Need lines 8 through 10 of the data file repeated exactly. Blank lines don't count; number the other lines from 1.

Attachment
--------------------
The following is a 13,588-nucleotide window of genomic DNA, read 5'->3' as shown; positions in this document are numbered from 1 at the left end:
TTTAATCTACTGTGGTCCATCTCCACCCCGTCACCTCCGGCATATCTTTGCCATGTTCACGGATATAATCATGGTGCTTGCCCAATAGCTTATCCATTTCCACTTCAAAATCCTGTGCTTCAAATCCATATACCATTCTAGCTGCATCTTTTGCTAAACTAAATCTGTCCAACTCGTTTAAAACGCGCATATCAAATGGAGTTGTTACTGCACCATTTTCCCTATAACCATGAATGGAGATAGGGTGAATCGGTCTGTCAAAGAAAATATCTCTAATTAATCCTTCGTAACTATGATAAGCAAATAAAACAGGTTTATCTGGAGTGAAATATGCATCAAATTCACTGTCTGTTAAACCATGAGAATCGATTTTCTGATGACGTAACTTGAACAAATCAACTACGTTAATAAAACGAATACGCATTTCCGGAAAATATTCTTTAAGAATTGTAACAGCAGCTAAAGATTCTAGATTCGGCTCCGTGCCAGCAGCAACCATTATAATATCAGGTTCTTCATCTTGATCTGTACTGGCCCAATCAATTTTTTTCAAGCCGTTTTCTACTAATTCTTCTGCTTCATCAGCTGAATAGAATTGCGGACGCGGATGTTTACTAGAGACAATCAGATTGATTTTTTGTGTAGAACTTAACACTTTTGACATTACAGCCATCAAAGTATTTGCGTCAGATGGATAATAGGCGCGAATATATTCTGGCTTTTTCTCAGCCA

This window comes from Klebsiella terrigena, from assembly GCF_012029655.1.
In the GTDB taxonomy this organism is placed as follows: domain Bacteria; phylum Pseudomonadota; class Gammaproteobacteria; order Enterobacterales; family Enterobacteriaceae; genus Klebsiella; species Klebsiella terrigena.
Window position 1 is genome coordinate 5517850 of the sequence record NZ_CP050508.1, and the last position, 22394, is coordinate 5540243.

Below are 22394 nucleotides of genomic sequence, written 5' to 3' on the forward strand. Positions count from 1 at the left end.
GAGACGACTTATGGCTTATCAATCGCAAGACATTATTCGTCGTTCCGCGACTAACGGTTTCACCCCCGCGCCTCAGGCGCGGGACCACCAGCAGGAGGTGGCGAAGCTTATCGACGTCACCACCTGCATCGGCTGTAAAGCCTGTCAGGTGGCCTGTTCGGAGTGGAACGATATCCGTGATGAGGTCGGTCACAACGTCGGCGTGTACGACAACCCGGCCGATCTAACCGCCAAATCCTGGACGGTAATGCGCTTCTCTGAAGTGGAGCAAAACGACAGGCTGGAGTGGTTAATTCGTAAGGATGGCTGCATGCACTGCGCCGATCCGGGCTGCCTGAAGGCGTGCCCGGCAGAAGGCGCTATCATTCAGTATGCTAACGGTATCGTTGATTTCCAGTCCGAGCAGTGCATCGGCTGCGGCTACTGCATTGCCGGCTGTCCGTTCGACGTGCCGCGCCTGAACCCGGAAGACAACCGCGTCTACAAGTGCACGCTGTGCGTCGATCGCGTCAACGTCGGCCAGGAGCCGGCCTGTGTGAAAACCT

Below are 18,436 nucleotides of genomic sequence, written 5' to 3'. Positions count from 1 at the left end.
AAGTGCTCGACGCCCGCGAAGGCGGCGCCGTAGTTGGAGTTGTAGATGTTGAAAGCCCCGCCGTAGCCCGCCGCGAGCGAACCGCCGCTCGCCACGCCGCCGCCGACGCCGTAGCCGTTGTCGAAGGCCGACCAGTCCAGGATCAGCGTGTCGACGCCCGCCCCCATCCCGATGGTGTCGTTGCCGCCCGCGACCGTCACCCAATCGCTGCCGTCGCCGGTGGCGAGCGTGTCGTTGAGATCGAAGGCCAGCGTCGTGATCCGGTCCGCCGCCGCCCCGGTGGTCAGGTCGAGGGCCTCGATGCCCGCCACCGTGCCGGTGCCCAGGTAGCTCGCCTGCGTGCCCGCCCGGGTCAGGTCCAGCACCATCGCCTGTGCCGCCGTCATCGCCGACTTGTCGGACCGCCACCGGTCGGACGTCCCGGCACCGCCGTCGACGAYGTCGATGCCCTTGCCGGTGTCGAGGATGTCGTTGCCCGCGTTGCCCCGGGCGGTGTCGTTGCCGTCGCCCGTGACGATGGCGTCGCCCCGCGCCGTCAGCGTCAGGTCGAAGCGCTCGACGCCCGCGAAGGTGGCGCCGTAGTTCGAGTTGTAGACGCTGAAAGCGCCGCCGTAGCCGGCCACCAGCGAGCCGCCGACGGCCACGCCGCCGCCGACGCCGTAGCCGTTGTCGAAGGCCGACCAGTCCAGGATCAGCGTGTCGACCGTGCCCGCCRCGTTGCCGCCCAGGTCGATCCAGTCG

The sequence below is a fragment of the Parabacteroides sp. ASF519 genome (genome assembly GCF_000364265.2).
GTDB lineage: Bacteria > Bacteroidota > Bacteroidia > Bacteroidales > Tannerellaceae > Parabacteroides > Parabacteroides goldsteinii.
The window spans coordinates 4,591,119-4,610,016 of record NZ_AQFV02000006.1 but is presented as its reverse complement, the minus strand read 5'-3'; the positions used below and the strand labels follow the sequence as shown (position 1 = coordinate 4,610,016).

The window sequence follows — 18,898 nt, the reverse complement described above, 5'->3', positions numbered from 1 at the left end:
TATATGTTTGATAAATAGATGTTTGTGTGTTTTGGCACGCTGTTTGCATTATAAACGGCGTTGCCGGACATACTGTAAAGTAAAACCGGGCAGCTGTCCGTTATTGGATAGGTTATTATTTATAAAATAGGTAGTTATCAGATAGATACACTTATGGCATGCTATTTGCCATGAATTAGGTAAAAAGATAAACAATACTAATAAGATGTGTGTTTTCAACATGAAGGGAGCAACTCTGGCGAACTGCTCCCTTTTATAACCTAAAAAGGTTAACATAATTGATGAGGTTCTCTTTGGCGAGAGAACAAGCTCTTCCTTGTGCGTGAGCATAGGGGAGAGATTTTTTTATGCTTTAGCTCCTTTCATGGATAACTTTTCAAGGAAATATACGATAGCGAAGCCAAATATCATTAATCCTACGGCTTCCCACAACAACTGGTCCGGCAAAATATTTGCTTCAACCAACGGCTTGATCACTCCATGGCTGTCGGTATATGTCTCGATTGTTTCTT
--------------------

Below are 18,436 nucleotides of genomic sequence, written 5' to 3'. Positions count from 1 at the left end.
AAGTGCTCGACGCCCGCGAAGGCGGCGCCGTAGTTGGAGTTGTAGATGTTGAAAGCCCCGCCGTAGCCCGCCGCGAGCGAACCGCCGCTCGCCACGCCGCCGCCGACGCCGTAGCCGTTGTCGAAGGCCGACCAGTCCAGGATCAGCGTGTCGACGCCCGCCCCCATCCCGATGGTGTCGTTGCCGCCCGCGACCGTCACCCAATCGCTGCCGTCGCCGGTGGCGAGCGTGTCGTTGAGATCGAAGGCCAGCGTCGTGATCCGGTCCGCCGCCGCCCCGGTGGTCAGGTCGAGGGCCTCGATGCCCGCCACCGTGCCGGTGCCCAGGTAGCTCGCCTGCGTGCCCGCCCGGGTCAGGTCCAGCACCATCGCCTGTGCCGCCGTCATCGCCGACTTGTCGGACCGCCACCGGTCGGACGTCCCGGCACCGCCGTCGACGAYGTCGATGCCCTTGCCGGTGTCGAGGATGTCGTTGCCCGCGTTGCCCCGGGCGGTGTCGTTGCCGTCGCCCGTGACGATGGCGTCGCCCCGCGCCGTCAGCGTCAGGTCGAAGCGCTCGACGCCCGCGAAGGTGGCGCCGTAGTTCGAGTTGTAGACGCTGAAAGCGCCGCCGTAGCCGGCCACCAGCGAGCCGCCGACGGCCACGCCGCCGCCGACGCCGTAGCCGTTGTCGAAGGCCGACCAGTCCAGGATCAGCGTGTCGACCGTGCCCGCCRCGTTGCCGCCCAGGTCGATCCAGTCG

The sequence below is a fragment of the Parabacteroides sp. ASF519 genome (genome assembly GCF_000364265.2).